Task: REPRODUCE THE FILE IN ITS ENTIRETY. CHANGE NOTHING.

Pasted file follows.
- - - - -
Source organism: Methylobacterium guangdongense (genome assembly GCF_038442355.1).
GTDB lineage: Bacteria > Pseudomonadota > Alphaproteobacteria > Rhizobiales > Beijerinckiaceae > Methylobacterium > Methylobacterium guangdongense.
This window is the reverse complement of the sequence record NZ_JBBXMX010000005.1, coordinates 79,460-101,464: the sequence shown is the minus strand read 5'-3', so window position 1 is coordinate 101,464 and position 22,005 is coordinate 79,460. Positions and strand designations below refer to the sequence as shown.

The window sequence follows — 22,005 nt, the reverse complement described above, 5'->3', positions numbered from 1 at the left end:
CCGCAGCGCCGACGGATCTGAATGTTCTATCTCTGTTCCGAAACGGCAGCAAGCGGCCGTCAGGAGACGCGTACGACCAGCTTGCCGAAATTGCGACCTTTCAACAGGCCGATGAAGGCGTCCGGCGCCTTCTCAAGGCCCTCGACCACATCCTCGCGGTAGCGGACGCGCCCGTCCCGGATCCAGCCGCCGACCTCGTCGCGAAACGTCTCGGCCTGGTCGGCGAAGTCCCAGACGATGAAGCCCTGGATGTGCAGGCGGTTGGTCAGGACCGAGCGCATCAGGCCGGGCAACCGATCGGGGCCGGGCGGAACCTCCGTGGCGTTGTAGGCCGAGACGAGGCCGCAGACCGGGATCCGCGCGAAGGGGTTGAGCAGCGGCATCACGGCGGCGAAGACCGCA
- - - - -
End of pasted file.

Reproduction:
Source organism: Methylobacterium guangdongense (genome assembly GCF_038442355.1).
GTDB lineage: Bacteria > Pseudomonadota > Alphaproteobacteria > Rhizobiales > Beijerinckiaceae > Methylobacterium > Methylobacterium guangdongense.
This window is the reverse complement of the sequence record NZ_JBBXMX010000005.1, coordinates 79,460-101,464: the sequence shown is the minus strand read 5'-3', so window position 1 is coordinate 101,464 and position 22,005 is coordinate 79,460. Positions and strand designations below refer to the sequence as shown.

The window sequence follows — 22,005 nt, the reverse complement described above, 5'->3', positions numbered from 1 at the left end:
CCGCAGCGCCGACGGATCTGAATGTTCTATCTCTGTTCCGAAACGGCAGCAAGCGGCCGTCAGGAGACGCGTACGACCAGCTTGCCGAAATTGCGACCTTTCAACAGGCCGATGAAGGCGTCCGGCGCCTTCTCAAGGCCCTCGACCACATCCTCGCGGTAGCGGACGCGCCCGTCCCGGATCCAGCCGCCGACCTCGTCGCGAAACGTCTCGGCCTGGTCGGCGAAGTCCCAGACGATGAAGCCCTGGATGTGCAGGCGGTTGGTCAGGACCGAGCGCATCAGGCCGGGCAACCGATCGGGGCCGGGCGGAACCTCCGTGGCGTTGTAGGCCGAGACGAGGCCGCAGACCGGGATCCGCGCGAAGGGGTTGAGCAGCGGCATCACGGCGGCGAAGACCGCA